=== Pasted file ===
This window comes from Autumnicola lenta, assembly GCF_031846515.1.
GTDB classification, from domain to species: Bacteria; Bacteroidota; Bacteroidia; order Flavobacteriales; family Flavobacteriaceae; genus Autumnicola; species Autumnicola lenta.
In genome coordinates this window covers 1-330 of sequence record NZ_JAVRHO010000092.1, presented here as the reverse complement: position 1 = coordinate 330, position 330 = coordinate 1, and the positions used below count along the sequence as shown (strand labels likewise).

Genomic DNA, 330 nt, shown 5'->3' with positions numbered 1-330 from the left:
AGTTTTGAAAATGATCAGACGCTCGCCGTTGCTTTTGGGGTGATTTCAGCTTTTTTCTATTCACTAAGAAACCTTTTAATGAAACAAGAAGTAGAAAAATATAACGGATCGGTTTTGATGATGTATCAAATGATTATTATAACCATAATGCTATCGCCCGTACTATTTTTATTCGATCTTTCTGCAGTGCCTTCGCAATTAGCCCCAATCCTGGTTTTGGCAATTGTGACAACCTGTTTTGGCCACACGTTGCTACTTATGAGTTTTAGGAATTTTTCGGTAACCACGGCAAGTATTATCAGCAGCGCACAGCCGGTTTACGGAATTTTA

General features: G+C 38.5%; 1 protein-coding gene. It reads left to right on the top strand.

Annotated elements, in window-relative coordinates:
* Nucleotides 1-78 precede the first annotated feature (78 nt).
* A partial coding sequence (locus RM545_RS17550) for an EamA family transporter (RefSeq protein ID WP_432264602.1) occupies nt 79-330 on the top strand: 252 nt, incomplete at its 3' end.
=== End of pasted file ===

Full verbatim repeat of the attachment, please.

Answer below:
This window comes from Autumnicola lenta, assembly GCF_031846515.1.
GTDB classification, from domain to species: Bacteria; Bacteroidota; Bacteroidia; order Flavobacteriales; family Flavobacteriaceae; genus Autumnicola; species Autumnicola lenta.
In genome coordinates this window covers 1-330 of sequence record NZ_JAVRHO010000092.1, presented here as the reverse complement: position 1 = coordinate 330, position 330 = coordinate 1, and the positions used below count along the sequence as shown (strand labels likewise).

Genomic DNA, 330 nt, shown 5'->3' with positions numbered 1-330 from the left:
AGTTTTGAAAATGATCAGACGCTCGCCGTTGCTTTTGGGGTGATTTCAGCTTTTTTCTATTCACTAAGAAACCTTTTAATGAAACAAGAAGTAGAAAAATATAACGGATCGGTTTTGATGATGTATCAAATGATTATTATAACCATAATGCTATCGCCCGTACTATTTTTATTCGATCTTTCTGCAGTGCCTTCGCAATTAGCCCCAATCCTGGTTTTGGCAATTGTGACAACCTGTTTTGGCCACACGTTGCTACTTATGAGTTTTAGGAATTTTTCGGTAACCACGGCAAGTATTATCAGCAGCGCACAGCCGGTTTACGGAATTTTA

General features: G+C 38.5%; 1 protein-coding gene. It reads left to right on the top strand.

Annotated elements, in window-relative coordinates:
* Nucleotides 1-78 precede the first annotated feature (78 nt).
* A partial coding sequence (locus RM545_RS17550) for an EamA family transporter (RefSeq protein ID WP_432264602.1) occupies nt 79-330 on the top strand: 252 nt, incomplete at its 3' end.